How Has Glacial Ice Aided the Study of Climate Change

Glacial ice is made of snow that turns into ice through the years where each year snow falls adding layers upon layers of snow which puts pressure on the bottom layers and with this pressure transformation happens where the snow turns into ice.

Glaciers are called metamorphic rocks because metamorphic rocks are formed with pressure and heat that changes the arrangement of molecules’ structure.

How Has Glacial Ice Aided the Study of Climate Change

What is the Difference Between Ice and Snow?

Ice and snow both are frozen water but they don’t mean the same thing. Snow is ice that falls from the sky, while ice is a more general term that includes many forms of frozen water.

How is Glacial Ice Formed?

Ice in glaciers starts as individual snowflakes that turn into ice, when snowflakes fall into the ground they trap air between them which gives them the fluffy nature they have. 

Through the years and when layers upon layers of snow fall from the sky bottom layers get pressed together. With that pressure, the air gets squeezed and ice becomes heavy. 

When the pressure reaches a certain level snowflakes are pressed together turning into ice crystals in a process called metamorphosis.

Glaciers are considered metamorphic rocks because snow gets transformed from one solid form (snowflakes) into another (ice crystals).

Glaciers are called rivers because they flow downhill.

What Role Do Glaciers Play in the Water Cycle?

Glaciers represent almost 10% of the world’s land mass, most of the glaciers could be found in Greenland and Antarctica. 

Glaciers play the role of water storage containers, water frozen in glaciers moves slowly through the water cycle, in case of climate change that causes global warming and melting glaciers this means more water will move through the water cycle which will lead to rising sea levels and more water evaporation which means stronger storms and coastal cities drowning.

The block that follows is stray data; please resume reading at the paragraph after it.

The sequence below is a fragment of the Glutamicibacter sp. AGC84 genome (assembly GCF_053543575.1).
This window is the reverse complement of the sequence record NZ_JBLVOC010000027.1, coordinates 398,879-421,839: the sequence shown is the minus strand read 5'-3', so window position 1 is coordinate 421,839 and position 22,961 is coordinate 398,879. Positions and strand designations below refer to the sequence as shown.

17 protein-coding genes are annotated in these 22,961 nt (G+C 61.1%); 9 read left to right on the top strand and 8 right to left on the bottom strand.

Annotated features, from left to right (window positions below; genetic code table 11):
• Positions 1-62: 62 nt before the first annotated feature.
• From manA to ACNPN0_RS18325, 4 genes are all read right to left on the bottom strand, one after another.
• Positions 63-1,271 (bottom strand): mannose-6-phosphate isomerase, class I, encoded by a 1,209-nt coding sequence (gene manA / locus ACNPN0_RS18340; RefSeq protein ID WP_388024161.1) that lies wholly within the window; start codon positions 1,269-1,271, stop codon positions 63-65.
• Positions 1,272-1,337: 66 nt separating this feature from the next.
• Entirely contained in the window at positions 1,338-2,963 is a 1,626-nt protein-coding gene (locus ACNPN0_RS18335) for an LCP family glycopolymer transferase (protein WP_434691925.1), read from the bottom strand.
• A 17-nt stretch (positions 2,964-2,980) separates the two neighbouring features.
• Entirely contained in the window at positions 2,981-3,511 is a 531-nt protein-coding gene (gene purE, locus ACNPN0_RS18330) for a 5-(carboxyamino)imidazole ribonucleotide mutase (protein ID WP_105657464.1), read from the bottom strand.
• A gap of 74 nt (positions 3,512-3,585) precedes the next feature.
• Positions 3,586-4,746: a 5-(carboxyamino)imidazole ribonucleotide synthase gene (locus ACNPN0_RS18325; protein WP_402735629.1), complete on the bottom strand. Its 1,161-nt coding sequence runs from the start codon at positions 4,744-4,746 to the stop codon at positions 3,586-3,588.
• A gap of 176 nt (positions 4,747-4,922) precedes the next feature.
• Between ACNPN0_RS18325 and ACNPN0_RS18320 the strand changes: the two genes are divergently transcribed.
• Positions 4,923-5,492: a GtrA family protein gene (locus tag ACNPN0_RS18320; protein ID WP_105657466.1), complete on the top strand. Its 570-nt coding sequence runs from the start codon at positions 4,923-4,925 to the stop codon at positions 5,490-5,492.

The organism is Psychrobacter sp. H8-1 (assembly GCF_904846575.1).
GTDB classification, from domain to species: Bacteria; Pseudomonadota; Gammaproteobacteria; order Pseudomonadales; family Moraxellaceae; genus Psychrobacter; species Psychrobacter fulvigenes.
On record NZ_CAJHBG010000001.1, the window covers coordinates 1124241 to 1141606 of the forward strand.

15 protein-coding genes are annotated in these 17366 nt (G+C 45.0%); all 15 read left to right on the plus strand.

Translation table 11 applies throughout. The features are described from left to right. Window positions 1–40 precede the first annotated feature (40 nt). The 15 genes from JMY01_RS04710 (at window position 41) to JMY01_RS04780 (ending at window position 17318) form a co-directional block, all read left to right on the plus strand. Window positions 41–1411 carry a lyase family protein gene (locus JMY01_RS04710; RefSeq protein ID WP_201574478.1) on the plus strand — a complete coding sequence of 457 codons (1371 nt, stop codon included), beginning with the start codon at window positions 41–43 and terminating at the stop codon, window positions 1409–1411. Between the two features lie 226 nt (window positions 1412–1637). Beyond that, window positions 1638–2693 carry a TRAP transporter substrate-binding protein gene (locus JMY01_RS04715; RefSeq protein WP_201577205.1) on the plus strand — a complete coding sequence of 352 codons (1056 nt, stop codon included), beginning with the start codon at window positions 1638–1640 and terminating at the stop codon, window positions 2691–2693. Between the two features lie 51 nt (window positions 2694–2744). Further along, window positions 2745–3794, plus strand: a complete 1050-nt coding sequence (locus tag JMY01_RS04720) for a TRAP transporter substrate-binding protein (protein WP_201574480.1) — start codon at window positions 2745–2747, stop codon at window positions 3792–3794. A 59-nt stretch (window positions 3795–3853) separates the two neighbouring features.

Why are Glaciers So Important to the Study of Global Climate Change?

Glaciers are a measure of the state of the climate, observing changes in glaciers reflects the overall state of the climate, whether they’re growing or shrinking, advancing or receding.

These are clues that we use to track how far we’ve gone in the climate process.

About 2.1% of all Earth’s water is frozen in the glaciers. That’s approximately 70 million cubic miles of water stored in the glaciers. So you could imagine the troubles that could happen when 70 million cubic miles of water run through the system.

How Has Glacial Ice Aided the Study of Climate Change

How Do Glaciers Melting Affect Humans?

Glaciers are our planet’s water storage devices, so when glaciers melt this will add more water to the system, then two things are going to happen as a result: sea levels will rise, and more water is going to evaporate.

When sea levels rise coastal cities will be covered with water, which means land loss which is going to create lots of economic trouble. Millions of people live in coastal cities, so these people are going to lose their homes and jobs, which will create economic trouble.

And when more water evaporates this will mean storms and hurricanes are going to become more frequent and more powerful. This will lead to property loss and farming will be harder because of the unpredictable weather which will lead to food prices going up.


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